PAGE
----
by Arnaud and Naja Girard……
This must be an all time record for how fast a small City like Key West can vet, vote, and authorize payment on a 12.5 million dollar deal. In just 2 weeks time the City dispatched 12.5 million dollars to a private company that will provide affordable housing [for up to $2709/month] for rent-burdened Key West workers. The last leg of this race to closing played out this week: the County’s Land Authority pledged the entire City reserve plus $300,000 dollars to the Cornfeld Group. The private company based in Hollywood, Florida will use the money to purchase the 157 2-bedroom units at Peary Court while adding a deed restriction for affordable housing on the entire 24-acre parcel.
After digging into some stories about affordable housing deed restrictions ‘gone bad’ in the City of Key West area, The Blue Paper had some questions about this hurried method. Officially, the mysterious sellers of Peary Court are the cause of this expedited process. “They literally have a gun to our heads,” said Claude Gardner, the local real estate agent representing Jeff Cornfeld, “They gave us only 30 days to close the deal.”
For people who can afford $2400 to $2700 a month the deal may be good news. Under the deed restriction the property is entirely dedicated to affordable workforce housing. No unit, present or future, can be sold individually. The deed restriction doesn’t fully kick-in for 2-years but will then run forever. Current residents who do not qualify for affordable workforce housing will be able to stay for the remainder of their lease period plus an additional 12 months.
However, no strict limitation has been put on the level of affordable housing. Under the current City code, which will forever apply to Peary Court, there are 4 categories of affordable housing: low-median-moderate-middle.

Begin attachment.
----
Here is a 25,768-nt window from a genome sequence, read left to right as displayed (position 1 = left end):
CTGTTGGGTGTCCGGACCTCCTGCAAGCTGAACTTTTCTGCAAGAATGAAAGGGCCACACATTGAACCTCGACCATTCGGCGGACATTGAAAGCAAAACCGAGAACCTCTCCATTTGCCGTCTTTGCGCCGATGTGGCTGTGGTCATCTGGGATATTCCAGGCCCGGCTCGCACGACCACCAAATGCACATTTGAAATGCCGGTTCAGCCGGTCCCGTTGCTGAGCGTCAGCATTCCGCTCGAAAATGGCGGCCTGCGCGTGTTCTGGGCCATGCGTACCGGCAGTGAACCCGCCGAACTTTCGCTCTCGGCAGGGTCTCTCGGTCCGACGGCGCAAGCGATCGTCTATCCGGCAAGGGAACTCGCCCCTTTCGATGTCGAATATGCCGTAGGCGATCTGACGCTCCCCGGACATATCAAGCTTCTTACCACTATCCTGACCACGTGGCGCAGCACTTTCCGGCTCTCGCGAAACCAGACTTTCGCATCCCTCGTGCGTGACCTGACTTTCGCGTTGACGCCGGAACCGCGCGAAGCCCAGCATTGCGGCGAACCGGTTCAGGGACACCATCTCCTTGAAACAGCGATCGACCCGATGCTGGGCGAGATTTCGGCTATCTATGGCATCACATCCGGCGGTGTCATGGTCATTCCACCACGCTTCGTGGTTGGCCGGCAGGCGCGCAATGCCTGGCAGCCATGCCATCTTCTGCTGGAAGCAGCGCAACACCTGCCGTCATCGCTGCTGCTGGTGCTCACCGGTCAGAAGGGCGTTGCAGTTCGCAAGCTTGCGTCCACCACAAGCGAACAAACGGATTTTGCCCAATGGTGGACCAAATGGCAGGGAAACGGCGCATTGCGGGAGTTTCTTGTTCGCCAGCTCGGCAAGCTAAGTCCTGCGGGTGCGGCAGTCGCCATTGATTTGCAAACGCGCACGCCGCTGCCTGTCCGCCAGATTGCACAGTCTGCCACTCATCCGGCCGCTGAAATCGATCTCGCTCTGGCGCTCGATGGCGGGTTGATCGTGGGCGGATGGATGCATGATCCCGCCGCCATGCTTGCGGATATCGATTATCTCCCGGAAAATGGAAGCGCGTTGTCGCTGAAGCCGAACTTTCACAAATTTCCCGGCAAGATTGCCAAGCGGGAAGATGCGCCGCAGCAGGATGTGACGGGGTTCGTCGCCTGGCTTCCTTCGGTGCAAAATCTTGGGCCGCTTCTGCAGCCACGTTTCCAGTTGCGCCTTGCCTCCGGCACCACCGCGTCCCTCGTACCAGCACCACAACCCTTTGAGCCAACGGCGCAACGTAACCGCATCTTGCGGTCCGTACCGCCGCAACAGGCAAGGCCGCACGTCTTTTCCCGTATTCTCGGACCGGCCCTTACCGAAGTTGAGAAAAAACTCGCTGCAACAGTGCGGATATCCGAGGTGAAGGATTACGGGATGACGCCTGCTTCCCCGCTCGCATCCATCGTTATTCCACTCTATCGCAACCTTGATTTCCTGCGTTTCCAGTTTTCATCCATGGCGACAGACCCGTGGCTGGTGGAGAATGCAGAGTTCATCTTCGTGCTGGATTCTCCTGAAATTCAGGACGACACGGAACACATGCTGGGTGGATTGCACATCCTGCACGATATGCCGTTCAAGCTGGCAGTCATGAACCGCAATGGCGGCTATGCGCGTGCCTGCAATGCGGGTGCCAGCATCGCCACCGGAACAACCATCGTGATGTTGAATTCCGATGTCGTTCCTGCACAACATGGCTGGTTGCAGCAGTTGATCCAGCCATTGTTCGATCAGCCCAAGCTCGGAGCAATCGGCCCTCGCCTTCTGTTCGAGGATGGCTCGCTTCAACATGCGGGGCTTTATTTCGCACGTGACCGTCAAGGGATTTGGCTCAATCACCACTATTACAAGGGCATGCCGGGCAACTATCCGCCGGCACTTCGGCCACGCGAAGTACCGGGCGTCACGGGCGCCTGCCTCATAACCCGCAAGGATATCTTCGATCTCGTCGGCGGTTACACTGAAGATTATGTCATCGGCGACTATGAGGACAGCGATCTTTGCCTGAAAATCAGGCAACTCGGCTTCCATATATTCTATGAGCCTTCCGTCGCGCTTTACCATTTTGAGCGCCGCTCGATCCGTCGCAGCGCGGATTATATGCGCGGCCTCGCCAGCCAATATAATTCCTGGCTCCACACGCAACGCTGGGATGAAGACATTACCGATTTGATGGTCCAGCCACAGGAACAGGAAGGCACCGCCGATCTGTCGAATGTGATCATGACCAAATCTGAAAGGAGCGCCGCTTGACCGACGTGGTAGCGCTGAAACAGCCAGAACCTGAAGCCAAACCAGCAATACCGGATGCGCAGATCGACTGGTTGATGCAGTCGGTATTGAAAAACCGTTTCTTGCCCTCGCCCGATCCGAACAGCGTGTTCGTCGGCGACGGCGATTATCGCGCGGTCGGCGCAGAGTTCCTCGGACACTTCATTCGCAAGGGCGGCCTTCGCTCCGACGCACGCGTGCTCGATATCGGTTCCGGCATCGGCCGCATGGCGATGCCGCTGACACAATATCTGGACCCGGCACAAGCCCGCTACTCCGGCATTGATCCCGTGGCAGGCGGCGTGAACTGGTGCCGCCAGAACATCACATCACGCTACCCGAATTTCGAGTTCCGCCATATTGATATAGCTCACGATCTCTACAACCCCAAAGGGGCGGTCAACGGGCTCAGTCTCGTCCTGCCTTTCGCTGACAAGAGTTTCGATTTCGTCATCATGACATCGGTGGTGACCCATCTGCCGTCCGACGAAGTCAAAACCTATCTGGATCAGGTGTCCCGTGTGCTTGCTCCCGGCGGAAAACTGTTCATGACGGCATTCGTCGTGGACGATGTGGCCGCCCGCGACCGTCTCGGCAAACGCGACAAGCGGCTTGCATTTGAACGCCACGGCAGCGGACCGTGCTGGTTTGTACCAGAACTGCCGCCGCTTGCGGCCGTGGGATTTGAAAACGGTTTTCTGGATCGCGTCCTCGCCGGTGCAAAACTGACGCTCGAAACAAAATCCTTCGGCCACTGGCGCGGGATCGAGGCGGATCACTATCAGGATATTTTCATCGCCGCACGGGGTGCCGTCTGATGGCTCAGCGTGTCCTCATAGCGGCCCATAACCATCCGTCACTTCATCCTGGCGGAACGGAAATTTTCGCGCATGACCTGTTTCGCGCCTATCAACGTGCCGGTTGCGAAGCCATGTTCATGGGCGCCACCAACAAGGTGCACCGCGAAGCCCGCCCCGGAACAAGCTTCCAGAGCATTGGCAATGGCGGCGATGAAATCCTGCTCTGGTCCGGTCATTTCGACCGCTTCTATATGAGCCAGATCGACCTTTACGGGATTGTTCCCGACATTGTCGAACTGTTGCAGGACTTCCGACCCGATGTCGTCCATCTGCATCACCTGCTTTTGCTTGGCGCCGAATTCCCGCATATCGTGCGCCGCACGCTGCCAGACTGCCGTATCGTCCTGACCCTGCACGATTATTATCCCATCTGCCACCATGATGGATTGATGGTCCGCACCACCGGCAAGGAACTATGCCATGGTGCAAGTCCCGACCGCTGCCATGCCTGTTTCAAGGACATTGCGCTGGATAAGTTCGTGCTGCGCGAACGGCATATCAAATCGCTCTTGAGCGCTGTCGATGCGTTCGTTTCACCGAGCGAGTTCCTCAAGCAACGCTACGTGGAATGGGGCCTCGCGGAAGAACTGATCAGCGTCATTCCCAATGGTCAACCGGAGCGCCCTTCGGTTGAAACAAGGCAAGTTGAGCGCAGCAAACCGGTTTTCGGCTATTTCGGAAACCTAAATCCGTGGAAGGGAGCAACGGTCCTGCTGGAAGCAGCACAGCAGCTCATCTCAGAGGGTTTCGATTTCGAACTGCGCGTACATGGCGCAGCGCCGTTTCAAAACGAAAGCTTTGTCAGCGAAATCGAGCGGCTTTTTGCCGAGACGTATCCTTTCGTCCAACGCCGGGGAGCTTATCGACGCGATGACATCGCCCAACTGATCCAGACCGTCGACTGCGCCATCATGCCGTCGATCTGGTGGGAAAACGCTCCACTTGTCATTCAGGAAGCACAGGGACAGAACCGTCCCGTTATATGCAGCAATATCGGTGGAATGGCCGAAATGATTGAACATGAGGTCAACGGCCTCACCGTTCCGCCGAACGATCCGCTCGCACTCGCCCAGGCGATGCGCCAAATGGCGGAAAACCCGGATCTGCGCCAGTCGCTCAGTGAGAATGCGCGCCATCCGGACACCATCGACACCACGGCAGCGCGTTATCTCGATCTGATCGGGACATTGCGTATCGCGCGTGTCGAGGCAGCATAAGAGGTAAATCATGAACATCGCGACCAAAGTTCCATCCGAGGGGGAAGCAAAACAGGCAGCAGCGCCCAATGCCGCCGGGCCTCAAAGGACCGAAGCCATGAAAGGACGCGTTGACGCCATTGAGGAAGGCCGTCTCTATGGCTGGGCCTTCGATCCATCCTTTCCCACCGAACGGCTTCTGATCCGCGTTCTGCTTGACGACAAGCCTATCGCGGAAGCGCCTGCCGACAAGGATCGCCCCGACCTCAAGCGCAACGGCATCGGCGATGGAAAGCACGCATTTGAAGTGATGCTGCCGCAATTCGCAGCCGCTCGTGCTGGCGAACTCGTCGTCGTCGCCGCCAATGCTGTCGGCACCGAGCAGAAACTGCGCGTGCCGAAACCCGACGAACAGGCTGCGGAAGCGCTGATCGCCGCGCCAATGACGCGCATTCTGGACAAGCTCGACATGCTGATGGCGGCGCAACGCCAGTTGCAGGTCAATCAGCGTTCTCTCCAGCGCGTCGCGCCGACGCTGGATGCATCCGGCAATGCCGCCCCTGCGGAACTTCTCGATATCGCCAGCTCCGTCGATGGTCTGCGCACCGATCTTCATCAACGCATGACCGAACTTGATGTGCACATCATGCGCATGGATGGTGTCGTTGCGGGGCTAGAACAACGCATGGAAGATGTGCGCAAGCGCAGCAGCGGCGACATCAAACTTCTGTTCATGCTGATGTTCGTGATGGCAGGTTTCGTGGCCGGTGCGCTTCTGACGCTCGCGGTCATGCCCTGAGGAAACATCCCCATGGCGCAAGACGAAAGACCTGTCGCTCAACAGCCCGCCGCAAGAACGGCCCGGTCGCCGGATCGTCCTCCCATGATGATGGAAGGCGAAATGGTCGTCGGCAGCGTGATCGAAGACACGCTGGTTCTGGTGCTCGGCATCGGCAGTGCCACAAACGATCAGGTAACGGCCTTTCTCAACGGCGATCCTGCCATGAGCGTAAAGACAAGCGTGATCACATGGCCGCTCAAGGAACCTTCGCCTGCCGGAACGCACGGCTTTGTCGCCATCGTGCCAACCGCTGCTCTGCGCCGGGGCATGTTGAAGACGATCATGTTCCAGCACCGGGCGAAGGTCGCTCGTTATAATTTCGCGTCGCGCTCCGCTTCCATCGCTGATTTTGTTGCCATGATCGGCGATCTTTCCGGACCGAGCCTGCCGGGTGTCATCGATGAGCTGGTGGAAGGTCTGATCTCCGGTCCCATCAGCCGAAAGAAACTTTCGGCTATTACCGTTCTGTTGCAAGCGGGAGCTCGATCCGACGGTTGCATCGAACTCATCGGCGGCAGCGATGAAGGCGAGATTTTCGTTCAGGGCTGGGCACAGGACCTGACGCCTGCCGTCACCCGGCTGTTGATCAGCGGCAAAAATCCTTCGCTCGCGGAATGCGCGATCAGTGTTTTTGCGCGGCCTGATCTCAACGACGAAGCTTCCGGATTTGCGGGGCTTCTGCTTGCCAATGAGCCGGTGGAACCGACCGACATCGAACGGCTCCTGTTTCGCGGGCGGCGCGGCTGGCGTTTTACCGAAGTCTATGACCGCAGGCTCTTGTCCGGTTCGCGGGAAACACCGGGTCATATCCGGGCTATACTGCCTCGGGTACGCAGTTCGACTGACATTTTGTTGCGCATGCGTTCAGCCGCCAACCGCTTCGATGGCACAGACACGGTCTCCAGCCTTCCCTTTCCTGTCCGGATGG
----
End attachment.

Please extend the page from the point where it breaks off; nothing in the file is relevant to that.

For 2-bedroom units, 2016 rent caps [based on federal guidelines] go from $1546/month [low] to $2709/month [middle]. The owner can mix and match those levels at will, the only caveat shown in the code is that the total rent roll cannot exceed the equivalent of all units rented at the “moderate-income” level plus 10% [moderate-income cap for a 2-bedroom unit  is $2,322/month.]
Apparently under current regulations [assuming all units remain 2-bedroom] the total monthly rent roll for 157 2-bedroom units is capped at $401,009.40/month [157 moderate-income 2-bedroom units plus 10%].
One of many mix and match scenarios could presumably be:
- 130 units rented at “middle-income” [$2709/month; total rent = $352,170/month] 83% middle income
- 5 units rented at “moderate-income” [$2322/month; total rent = $11,610/month] 3% moderate income
- 8 units rented at “median-income” [$1935/month] [total rent = $15,480/month] 5% low-income
- 14 unit rented at the “low-income” [$1546/month] [total rent = $21,644/month] 9% median income
- TOTAL RENT ROLL: $400,904/month [< $401,009.40/month][$105 under the allowable cap]
Arguably, Peary Court will become largely unaffordable for most Key West workers despite the deed restrictions. At this week’s County Land Authority meeting public speakers made a last ditch effort to convince the government to save that 12.5 million for the creation of low-income affordable housing. “We don’t need moderate-affordable housing,” said resident and past City Commission candidate, Tom Milone, echoing the City’s own 2013 Comp Plan data and analysis regarding the housing crisis. [The City’s data shows a need for over 1000 low and median-income rental units and a surplus of moderate-income rental units.]
On the rooftops, on the painters’ ladders, in construction trucks, the overwhelming presence of crews from Miami manned by Latinos from South America and Haitians shows to what extent Key West’s traditional workforce is melting away. However, because of the urgent need to oblige the sellers of Peary Court, a meaningful debate about how to provide low-income housing was thwarted. Hurried City leaders may also have been less careful than they should have been about the contents of the 12.5 million contract.